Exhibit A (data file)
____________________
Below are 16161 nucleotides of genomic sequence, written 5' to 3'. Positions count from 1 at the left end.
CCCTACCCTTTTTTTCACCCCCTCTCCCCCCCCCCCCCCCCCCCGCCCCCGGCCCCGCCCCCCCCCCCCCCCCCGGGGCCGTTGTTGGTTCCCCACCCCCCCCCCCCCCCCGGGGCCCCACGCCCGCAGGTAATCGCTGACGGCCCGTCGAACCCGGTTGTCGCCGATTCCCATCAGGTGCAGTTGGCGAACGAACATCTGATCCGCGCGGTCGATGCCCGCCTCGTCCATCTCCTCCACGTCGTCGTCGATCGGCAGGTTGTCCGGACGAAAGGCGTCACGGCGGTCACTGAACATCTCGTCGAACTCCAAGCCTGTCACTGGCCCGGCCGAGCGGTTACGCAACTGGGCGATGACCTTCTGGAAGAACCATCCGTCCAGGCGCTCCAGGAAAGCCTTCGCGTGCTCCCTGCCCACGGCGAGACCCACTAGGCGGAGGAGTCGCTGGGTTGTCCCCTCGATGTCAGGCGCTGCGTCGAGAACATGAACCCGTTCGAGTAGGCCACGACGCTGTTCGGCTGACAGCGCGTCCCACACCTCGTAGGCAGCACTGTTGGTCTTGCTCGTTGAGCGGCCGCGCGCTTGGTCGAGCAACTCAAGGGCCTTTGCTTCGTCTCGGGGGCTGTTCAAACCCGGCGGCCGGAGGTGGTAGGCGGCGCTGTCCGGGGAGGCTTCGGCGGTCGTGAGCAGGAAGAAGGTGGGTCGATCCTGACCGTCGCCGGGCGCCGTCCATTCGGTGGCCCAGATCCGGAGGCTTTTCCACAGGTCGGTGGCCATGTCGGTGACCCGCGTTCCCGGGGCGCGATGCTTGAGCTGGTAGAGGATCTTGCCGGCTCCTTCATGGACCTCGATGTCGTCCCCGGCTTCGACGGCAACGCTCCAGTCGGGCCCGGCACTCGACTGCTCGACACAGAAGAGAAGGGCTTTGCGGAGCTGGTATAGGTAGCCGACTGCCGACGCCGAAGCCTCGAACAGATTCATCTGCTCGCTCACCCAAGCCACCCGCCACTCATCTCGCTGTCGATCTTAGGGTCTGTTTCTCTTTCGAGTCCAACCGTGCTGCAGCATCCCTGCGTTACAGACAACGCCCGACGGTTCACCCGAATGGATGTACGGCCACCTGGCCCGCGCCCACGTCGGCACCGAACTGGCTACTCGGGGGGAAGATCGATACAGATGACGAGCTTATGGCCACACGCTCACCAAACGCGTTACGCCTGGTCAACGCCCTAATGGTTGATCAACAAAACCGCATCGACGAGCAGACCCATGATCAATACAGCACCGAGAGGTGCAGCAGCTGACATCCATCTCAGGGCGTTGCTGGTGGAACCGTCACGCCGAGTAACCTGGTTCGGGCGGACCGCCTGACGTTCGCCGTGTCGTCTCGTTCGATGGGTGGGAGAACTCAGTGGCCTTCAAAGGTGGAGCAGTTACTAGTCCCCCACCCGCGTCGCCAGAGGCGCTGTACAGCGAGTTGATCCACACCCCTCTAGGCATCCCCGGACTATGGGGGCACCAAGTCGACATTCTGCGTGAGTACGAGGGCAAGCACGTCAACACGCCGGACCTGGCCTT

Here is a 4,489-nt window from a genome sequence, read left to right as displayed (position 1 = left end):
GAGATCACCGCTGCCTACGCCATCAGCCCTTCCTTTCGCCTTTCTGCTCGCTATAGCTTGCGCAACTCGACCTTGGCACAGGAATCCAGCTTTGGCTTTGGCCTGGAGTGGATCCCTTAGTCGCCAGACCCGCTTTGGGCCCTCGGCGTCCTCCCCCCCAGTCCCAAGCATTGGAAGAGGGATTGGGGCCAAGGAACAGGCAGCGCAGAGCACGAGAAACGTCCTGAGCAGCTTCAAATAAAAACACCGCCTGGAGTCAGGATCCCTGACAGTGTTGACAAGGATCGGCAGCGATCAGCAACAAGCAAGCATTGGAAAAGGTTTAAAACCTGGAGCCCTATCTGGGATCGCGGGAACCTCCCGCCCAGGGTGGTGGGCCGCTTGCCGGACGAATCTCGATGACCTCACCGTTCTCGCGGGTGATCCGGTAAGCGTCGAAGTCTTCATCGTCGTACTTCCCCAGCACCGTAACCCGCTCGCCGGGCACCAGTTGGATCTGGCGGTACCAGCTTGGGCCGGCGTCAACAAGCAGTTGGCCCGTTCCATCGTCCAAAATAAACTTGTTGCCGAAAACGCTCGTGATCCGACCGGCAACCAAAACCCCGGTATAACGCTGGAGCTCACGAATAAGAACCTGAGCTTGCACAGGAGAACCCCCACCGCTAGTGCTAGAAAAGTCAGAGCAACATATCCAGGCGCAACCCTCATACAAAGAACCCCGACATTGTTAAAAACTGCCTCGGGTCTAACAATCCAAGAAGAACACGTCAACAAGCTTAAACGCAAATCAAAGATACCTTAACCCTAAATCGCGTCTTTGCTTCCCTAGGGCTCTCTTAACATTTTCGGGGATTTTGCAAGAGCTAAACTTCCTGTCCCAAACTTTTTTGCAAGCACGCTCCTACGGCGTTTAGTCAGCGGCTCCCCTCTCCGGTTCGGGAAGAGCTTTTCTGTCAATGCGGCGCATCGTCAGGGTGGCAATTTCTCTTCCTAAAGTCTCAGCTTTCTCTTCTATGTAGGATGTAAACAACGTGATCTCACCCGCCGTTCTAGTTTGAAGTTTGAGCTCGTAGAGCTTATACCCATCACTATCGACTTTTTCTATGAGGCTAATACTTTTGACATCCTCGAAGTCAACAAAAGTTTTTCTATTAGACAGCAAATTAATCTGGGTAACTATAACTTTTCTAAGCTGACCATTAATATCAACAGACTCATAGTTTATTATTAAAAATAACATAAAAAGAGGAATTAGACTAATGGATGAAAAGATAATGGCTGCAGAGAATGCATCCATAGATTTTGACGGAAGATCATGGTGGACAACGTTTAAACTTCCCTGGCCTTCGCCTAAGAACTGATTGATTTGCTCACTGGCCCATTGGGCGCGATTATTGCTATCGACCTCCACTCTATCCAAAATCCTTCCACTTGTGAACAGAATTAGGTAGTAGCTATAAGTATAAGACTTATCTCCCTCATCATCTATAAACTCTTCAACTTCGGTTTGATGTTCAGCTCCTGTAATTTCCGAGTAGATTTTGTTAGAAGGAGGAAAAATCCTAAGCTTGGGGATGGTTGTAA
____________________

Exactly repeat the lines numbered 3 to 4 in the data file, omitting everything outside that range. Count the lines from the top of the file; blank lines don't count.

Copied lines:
Here is a 4,489-nt window from a genome sequence, read left to right as displayed (position 1 = left end):
GAGATCACCGCTGCCTACGCCATCAGCCCTTCCTTTCGCCTTTCTGCTCGCTATAGCTTGCGCAACTCGACCTTGGCACAGGAATCCAGCTTTGGCTTTGGCCTGGAGTGGATCCCTTAGTCGCCAGACCCGCTTTGGGCCCTCGGCGTCCTCCCCCCCAGTCCCAAGCATTGGAAGAGGGATTGGGGCCAAGGAACAGGCAGCGCAGAGCACGAGAAACGTCCTGAGCAGCTTCAAATAAAAACACCGCCTGGAGTCAGGATCCCTGACAGTGTTGACAAGGATCGGCAGCGATCAGCAACAAGCAAGCATTGGAAAAGGTTTAAAACCTGGAGCCCTATCTGGGATCGCGGGAACCTCCCGCCCAGGGTGGTGGGCCGCTTGCCGGACGAATCTCGATGACCTCACCGTTCTCGCGGGTGATCCGGTAAGCGTCGAAGTCTTCATCGTCGTACTTCCCCAGCACCGTAACCCGCTCGCCGGGCACCAGTTGGATCTGGCGGTACCAGCTTGGGCCGGCGTCAACAAGCAGTTGGCCCGTTCCATCGTCCAAAATAAACTTGTTGCCGAAAACGCTCGTGATCCGACCGGCAACCAAAACCCCGGTATAACGCTGGAGCTCACGAATAAGAACCTGAGCTTGCACAGGAGAACCCCCACCGCTAGTGCTAGAAAAGTCAGAGCAACATATCCAGGCGCAACCCTCATACAAAGAACCCCGACATTGTTAAAAACTGCCTCGGGTCTAACAATCCAAGAAGAACACGTCAACAAGCTTAAACGCAAATCAAAGATACCTTAACCCTAAATCGCGTCTTTGCTTCCCTAGGGCTCTCTTAACATTTTCGGGGATTTTGCAAGAGCTAAACTTCCTGTCCCAAACTTTTTTGCAAGCACGCTCCTACGGCGTTTAGTCAGCGGCTCCCCTCTCCGGTTCGGGAAGAGCTTTTCTGTCAATGCGGCGCATCGTCAGGGTGGCAATTTCTCTTCCTAAAGTCTCAGCTTTCTCTTCTATGTAGGATGTAAACAACGTGATCTCACCCGCCGTTCTAGTTTGAAGTTTGAGCTCGTAGAGCTTATACCCATCACTATCGACTTTTTCTATGAGGCTAATACTTTTGACATCCTCGAAGTCAACAAAAGTTTTTCTATTAGACAGCAAATTAATCTGGGTAACTATAACTTTTCTAAGCTGACCATTAATATCAACAGACTCATAGTTTATTATTAAAAATAACATAAAAAGAGGAATTAGACTAATGGATGAAAAGATAATGGCTGCAGAGAATGCATCCATAGATTTTGACGGAAGATCATGGTGGACAACGTTTAAACTTCCCTGGCCTTCGCCTAAGAACTGATTGATTTGCTCACTGGCCCATTGGGCGCGATTATTGCTATCGACCTCCACTCTATCCAAAATCCTTCCACTTGTGAACAGAATTAGGTAGTAGCTATAAGTATAAGACTTATCTCCCTCATCATCTATAAACTCTTCAACTTCGGTTTGATGTTCAGCTCCTGTAATTTCCGAGTAGATTTTGTTAGAAGGAGGAAAAATCCTAAGCTTGGGGATGGTTGTAA